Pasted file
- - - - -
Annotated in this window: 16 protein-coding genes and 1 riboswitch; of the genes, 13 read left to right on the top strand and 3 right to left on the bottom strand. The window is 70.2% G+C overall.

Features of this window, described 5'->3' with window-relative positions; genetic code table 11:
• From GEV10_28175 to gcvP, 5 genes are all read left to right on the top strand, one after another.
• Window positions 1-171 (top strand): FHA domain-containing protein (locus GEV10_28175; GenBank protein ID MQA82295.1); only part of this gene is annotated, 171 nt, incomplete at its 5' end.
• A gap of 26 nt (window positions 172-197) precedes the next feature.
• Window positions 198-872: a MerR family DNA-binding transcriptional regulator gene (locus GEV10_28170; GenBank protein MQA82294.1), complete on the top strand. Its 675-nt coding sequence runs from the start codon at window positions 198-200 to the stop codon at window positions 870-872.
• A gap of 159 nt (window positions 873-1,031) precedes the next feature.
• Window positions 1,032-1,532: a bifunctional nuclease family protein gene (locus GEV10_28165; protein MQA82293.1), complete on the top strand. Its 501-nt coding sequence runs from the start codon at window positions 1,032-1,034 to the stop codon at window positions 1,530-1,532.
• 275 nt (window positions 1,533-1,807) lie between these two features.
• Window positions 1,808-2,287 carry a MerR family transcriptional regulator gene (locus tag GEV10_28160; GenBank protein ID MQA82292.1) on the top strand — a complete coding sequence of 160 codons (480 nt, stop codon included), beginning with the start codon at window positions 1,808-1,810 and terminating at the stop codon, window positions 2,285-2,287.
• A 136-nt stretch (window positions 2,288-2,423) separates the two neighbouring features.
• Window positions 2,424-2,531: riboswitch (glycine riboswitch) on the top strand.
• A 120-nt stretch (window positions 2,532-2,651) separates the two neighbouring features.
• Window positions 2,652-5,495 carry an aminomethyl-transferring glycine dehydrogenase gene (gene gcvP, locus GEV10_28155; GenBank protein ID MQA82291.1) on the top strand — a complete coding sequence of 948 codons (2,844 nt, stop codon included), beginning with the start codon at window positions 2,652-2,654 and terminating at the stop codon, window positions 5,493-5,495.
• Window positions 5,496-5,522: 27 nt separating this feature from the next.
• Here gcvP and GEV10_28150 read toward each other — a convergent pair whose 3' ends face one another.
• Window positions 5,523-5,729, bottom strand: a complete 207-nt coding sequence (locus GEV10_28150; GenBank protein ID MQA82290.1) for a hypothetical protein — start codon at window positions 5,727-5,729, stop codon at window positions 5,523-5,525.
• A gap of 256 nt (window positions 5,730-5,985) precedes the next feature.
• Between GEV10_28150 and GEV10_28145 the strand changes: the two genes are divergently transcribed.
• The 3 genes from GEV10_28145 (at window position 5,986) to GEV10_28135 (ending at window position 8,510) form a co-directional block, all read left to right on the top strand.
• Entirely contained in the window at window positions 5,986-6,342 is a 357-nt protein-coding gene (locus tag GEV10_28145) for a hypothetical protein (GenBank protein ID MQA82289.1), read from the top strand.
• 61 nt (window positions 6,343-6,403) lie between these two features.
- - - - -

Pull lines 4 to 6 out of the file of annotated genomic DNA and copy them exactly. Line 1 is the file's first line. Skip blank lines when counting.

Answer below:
• Window positions 1-171 (top strand): FHA domain-containing protein (locus GEV10_28175; GenBank protein ID MQA82295.1); only part of this gene is annotated, 171 nt, incomplete at its 5' end.
• A gap of 26 nt (window positions 172-197) precedes the next feature.
• Window positions 198-872: a MerR family DNA-binding transcriptional regulator gene (locus GEV10_28170; GenBank protein MQA82294.1), complete on the top strand. Its 675-nt coding sequence runs from the start codon at window positions 198-200 to the stop codon at window positions 870-872.